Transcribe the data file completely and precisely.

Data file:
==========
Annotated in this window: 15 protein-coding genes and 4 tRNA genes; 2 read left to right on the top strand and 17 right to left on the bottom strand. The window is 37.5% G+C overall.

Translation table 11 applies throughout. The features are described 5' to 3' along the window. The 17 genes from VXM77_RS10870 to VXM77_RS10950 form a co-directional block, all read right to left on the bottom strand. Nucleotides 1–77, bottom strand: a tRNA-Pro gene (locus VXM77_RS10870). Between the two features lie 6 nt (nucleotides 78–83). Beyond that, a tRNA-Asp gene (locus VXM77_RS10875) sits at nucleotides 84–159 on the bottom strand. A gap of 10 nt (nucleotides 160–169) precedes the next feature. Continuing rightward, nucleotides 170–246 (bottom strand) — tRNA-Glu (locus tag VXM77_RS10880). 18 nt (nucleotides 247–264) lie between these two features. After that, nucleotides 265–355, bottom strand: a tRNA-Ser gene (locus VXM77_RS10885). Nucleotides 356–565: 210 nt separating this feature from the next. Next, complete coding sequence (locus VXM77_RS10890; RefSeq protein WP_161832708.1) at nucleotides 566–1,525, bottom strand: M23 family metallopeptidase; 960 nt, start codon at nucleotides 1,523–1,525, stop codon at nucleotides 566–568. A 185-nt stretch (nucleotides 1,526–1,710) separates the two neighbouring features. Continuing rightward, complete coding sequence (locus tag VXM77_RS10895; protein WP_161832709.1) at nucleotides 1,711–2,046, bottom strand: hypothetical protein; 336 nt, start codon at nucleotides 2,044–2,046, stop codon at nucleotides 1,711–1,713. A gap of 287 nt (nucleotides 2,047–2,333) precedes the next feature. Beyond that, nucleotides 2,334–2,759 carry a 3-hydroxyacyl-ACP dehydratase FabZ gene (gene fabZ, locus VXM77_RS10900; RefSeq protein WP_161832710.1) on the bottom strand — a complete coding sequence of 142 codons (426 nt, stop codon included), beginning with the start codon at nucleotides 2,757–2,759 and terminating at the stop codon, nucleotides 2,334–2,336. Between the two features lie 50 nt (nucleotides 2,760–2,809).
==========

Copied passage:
Annotated in this window: 15 protein-coding genes and 4 tRNA genes; 2 read left to right on the top strand and 17 right to left on the bottom strand. The window is 37.5% G+C overall.

Translation table 11 applies throughout. The features are described 5' to 3' along the window. The 17 genes from VXM77_RS10870 to VXM77_RS10950 form a co-directional block, all read right to left on the bottom strand. Nucleotides 1–77, bottom strand: a tRNA-Pro gene (locus VXM77_RS10870). Between the two features lie 6 nt (nucleotides 78–83). Beyond that, a tRNA-Asp gene (locus VXM77_RS10875) sits at nucleotides 84–159 on the bottom strand. A gap of 10 nt (nucleotides 160–169) precedes the next feature. Continuing rightward, nucleotides 170–246 (bottom strand) — tRNA-Glu (locus tag VXM77_RS10880). 18 nt (nucleotides 247–264) lie between these two features. After that, nucleotides 265–355, bottom strand: a tRNA-Ser gene (locus VXM77_RS10885). Nucleotides 356–565: 210 nt separating this feature from the next. Next, complete coding sequence (locus VXM77_RS10890; RefSeq protein WP_161832708.1) at nucleotides 566–1,525, bottom strand: M23 family metallopeptidase; 960 nt, start codon at nucleotides 1,523–1,525, stop codon at nucleotides 566–568. A 185-nt stretch (nucleotides 1,526–1,710) separates the two neighbouring features. Continuing rightward, complete coding sequence (locus tag VXM77_RS10895; protein WP_161832709.1) at nucleotides 1,711–2,046, bottom strand: hypothetical protein; 336 nt, start codon at nucleotides 2,044–2,046, stop codon at nucleotides 1,711–1,713. A gap of 287 nt (nucleotides 2,047–2,333) precedes the next feature. Beyond that, nucleotides 2,334–2,759 carry a 3-hydroxyacyl-ACP dehydratase FabZ gene (gene fabZ, locus VXM77_RS10900; RefSeq protein WP_161832710.1) on the bottom strand — a complete coding sequence of 142 codons (426 nt, stop codon included), beginning with the start codon at nucleotides 2,757–2,759 and terminating at the stop codon, nucleotides 2,334–2,336. Between the two features lie 50 nt (nucleotides 2,760–2,809).